I don’t really have a strong metric to pin to price. Content sites with a decent backlink profile (full of relevant links, not just trash), indexed, ranking for some keywords is (depending on niche) worth at least low-four-figures, IMO.

Do you employ 301 redirects to maximize the power of a domain?

Sometimes. You gotta be smart about it. These days I only try and 301 established domains with solid rankings. Otherwise, you’re just spitting into the ocean–it doesn’t make a huge difference (not like it used to).

What does the future hold for domain investment?

Domain investing–for high quality one or two-word domains will only get more expensive, the names more desirable. That’s my opinion on that.

What would you say the top 3 benefits of Juice Market are?

  1. Save yourself time by buying a domain with traction and momentum
  2. Save yourself heartache by buying a site you know can rank, because it is
  3. Save yourself money by buying a live site with lots of content without paying some high multiple of some affiliate income

What is one thing the company can improve on?

We can improve: spending more time and attention marketing this business and getting more buyers. It has not been my main focus or business, still is a side hustle for now.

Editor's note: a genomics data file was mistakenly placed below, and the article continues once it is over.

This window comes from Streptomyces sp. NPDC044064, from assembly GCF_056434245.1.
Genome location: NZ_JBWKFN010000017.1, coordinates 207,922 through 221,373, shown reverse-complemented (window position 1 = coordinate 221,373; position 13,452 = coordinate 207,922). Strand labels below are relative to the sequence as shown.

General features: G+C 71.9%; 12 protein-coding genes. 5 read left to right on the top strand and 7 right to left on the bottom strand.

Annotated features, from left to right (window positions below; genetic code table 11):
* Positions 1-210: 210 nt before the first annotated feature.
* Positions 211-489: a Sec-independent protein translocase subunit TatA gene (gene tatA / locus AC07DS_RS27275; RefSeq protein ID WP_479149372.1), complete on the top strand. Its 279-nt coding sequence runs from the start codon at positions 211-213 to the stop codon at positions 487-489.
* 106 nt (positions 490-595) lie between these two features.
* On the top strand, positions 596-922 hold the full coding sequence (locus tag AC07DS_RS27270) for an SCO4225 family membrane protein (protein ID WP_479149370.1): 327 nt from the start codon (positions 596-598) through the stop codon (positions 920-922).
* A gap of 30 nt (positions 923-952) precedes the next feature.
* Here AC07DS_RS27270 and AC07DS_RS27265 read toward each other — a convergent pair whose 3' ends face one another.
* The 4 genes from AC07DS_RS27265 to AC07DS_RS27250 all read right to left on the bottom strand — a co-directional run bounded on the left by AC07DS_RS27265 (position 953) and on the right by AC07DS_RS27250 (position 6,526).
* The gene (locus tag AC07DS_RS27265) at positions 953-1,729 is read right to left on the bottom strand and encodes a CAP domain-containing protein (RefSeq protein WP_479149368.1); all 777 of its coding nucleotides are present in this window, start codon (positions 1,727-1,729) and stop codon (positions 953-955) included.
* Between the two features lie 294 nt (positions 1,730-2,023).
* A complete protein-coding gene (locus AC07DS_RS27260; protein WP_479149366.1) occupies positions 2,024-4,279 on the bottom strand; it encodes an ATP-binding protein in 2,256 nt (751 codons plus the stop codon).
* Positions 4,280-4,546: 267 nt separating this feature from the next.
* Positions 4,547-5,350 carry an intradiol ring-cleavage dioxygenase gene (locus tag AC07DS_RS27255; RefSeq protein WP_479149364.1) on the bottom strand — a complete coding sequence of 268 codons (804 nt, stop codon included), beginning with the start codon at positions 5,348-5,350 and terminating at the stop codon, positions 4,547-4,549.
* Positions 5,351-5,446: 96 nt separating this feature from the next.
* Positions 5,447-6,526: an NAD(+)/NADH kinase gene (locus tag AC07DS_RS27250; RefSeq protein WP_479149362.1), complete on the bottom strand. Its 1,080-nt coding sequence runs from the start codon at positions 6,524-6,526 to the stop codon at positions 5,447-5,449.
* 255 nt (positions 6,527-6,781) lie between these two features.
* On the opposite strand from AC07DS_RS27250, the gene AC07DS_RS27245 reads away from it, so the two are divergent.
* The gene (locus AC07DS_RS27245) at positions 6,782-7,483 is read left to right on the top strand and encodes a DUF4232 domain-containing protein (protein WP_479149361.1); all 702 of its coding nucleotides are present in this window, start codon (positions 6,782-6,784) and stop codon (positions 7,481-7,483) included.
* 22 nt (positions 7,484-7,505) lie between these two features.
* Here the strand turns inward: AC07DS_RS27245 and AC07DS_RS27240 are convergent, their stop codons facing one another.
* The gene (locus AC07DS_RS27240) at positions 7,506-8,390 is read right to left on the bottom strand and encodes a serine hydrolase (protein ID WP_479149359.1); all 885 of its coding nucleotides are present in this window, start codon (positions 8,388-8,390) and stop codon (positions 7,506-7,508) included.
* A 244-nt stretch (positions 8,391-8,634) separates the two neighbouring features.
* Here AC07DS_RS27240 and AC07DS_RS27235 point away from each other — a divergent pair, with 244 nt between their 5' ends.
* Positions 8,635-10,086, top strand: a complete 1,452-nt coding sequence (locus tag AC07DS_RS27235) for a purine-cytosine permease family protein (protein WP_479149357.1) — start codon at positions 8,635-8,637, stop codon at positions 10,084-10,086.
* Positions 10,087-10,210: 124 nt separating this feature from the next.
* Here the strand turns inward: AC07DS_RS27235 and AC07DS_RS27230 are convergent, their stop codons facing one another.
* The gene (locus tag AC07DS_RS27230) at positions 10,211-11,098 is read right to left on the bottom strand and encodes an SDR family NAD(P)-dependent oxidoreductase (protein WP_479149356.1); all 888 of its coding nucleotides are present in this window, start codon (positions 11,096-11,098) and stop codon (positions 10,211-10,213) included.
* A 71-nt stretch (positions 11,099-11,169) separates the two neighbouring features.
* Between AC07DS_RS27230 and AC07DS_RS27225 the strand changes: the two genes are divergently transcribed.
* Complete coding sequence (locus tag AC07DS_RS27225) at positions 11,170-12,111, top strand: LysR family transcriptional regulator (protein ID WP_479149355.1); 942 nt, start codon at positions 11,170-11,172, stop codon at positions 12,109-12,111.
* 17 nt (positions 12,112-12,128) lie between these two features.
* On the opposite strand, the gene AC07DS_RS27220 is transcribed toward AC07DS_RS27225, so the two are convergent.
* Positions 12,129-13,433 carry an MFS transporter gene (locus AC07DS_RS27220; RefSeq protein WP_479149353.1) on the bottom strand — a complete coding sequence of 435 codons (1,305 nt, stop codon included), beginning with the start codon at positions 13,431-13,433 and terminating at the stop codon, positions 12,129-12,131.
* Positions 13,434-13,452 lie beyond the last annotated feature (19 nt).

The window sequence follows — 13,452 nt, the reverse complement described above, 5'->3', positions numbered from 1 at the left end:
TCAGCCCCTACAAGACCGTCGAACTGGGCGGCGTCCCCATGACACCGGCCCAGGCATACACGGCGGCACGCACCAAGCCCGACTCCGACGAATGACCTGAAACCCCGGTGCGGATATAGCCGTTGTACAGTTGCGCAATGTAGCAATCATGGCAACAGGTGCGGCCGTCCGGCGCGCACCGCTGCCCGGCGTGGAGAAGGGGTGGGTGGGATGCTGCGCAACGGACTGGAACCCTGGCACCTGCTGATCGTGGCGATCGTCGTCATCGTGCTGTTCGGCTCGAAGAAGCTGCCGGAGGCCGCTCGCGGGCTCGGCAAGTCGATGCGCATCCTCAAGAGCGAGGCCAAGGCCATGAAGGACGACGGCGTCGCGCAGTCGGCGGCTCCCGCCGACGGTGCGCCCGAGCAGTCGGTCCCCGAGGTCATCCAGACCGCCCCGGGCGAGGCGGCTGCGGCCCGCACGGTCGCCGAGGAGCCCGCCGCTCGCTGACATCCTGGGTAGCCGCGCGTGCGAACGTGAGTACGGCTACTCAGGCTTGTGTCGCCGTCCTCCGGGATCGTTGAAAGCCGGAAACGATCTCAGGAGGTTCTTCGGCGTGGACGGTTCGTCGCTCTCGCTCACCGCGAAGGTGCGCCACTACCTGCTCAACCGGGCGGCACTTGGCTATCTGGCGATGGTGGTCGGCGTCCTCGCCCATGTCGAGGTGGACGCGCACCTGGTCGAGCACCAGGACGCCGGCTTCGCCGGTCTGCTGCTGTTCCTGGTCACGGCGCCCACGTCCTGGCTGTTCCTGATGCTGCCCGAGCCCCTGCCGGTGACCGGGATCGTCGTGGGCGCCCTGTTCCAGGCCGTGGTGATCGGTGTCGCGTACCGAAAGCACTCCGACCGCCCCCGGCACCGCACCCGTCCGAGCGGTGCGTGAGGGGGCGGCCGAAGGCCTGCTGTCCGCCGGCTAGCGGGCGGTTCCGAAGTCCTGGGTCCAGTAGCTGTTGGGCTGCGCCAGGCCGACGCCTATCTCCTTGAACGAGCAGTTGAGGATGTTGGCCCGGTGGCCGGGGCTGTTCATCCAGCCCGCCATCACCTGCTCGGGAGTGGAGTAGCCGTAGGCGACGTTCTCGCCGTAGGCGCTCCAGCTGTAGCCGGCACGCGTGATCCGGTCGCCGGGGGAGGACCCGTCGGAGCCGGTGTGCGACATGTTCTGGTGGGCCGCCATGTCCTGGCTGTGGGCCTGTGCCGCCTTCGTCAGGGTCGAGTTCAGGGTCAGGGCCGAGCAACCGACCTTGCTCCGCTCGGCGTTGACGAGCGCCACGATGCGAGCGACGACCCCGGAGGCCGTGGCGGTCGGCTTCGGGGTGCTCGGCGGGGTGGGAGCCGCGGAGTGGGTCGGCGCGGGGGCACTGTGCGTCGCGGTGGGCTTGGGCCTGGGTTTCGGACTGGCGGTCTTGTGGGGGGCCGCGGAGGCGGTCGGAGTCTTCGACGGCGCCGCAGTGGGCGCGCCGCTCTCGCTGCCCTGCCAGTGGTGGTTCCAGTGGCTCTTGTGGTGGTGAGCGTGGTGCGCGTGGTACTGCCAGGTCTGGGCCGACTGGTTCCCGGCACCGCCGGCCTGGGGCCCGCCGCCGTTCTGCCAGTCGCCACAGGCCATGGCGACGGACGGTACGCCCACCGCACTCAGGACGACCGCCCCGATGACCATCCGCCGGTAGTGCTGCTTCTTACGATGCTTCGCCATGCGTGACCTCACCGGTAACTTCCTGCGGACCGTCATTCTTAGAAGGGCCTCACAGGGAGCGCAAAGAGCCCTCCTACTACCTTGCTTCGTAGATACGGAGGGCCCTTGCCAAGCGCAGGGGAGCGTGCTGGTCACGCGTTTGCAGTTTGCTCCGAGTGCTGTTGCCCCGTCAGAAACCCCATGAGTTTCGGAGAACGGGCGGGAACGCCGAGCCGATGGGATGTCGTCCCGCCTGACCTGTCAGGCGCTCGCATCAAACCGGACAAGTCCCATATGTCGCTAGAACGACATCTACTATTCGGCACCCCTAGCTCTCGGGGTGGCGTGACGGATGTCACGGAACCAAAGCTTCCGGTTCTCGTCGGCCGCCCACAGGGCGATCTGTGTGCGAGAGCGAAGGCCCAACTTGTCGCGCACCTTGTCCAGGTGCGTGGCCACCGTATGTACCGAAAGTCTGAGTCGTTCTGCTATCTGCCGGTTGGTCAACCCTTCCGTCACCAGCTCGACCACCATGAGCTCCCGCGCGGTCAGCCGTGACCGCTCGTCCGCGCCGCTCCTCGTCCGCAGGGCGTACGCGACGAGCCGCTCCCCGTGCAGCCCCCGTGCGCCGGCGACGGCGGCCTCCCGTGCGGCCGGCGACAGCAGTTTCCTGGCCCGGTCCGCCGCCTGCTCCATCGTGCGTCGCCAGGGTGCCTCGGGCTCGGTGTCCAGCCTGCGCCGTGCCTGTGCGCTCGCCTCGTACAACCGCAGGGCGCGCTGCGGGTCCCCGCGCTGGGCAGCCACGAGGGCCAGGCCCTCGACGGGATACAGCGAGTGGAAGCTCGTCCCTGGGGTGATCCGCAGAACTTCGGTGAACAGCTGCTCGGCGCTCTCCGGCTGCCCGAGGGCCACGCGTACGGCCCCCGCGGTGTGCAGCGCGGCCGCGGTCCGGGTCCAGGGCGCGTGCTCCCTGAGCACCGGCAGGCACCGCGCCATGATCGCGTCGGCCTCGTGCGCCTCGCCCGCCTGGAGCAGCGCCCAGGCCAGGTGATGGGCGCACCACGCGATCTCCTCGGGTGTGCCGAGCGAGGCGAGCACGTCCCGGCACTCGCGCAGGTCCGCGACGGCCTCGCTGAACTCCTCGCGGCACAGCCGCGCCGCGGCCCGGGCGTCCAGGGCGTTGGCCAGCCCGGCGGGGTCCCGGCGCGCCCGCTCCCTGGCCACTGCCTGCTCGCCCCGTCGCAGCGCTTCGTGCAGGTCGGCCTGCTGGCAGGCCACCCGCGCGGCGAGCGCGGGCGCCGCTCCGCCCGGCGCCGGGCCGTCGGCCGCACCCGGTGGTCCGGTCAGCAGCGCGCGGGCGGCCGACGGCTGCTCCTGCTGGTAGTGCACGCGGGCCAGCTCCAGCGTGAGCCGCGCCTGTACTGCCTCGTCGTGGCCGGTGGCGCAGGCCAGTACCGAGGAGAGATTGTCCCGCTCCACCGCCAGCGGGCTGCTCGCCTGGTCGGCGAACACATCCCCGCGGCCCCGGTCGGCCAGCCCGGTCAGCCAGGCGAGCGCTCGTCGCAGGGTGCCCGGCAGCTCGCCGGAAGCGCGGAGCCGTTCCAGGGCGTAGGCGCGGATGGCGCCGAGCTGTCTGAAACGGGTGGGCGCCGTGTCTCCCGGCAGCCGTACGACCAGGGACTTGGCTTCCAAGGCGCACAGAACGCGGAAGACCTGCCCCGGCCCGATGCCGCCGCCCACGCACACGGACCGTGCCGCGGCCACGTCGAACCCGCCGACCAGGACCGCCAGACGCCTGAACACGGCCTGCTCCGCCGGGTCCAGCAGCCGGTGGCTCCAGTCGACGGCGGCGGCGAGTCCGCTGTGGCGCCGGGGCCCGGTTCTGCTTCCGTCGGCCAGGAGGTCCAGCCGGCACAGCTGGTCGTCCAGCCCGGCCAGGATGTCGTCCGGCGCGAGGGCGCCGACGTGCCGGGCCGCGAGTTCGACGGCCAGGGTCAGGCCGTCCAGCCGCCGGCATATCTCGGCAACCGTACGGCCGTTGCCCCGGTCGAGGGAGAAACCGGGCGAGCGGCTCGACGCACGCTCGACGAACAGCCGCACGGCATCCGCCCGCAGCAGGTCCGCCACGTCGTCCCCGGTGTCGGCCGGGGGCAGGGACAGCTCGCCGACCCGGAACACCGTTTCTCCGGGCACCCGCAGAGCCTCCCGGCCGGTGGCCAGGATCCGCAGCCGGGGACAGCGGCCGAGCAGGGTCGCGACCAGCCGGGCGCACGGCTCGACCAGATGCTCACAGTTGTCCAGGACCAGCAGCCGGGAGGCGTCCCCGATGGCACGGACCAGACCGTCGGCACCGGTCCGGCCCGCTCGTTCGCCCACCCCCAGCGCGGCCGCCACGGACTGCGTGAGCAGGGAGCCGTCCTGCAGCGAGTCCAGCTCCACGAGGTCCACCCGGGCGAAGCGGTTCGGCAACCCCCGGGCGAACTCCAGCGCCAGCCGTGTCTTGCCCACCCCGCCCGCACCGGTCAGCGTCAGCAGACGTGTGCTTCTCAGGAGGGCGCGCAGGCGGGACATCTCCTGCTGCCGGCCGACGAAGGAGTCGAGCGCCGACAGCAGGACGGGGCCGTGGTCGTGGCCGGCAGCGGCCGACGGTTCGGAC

Costs Involved When Buying & Selling Domains

I wanted clarification on the 20% commission fee, so I reached out to Sean again. He got back to me – literally – within 2 minutes with a reply. This further cemented my thoughts that he’s someone who’s very passionate about the domain industry and his company. 

If selling, the cost is 20% of the listing fee?

Sean: “Yes. 5% goes to Dan for their Escrow services, 15% goes to Juice for the marketplace services”.

If buying – what fees are involved for the buyer? Is it just Dan.com fees?

Sean: “None. Seller pays all fees (obviously there is the fee to transfer the domain to your registrar, but that’s not a fee that we charge”.

Is Juice Market Worth Trying Out? 


I mean, what have you got to lose when the listing is free and you have a ready-made audience of buyers and sellers? 

  1. The UX on the site is excellent
  2. The response time from Sean on any email queries is fast
  3. There’s a broad range of prices to suit all budgets. I found one as low as $120 and as high as $65,000
  4. You’re saving yourself a lot of time and effort with tools like SpamZilla
  5. There’s a refreshing “tell it like it is” description on each listing. If some of the backlinks look spammy, it’ll say so
  6. Unlike ODYS and other domain marketplaces, Juice Market sells domains with recurring revenue. In this sense, they’re blurring the lines between a premium domain marketplace and a website broker – something that’s quite unique in the industry. 

Aged domains are very undervalued right now from an SEO point of view. They’re definitely not for newcomers to the industry, but once you’ve got your feet wet building a site or two from scratch you should seriously consider buying one. 

Jason Donegan

Analyzed by Jason Donegan

Jason is a seasoned technical writer and analyst. He loves all things niche websites, SEO, and digital marketing. In his free time, he is learning something new about this industry or sifting through domains for his next project. Connect with Jason on LinkedIn here.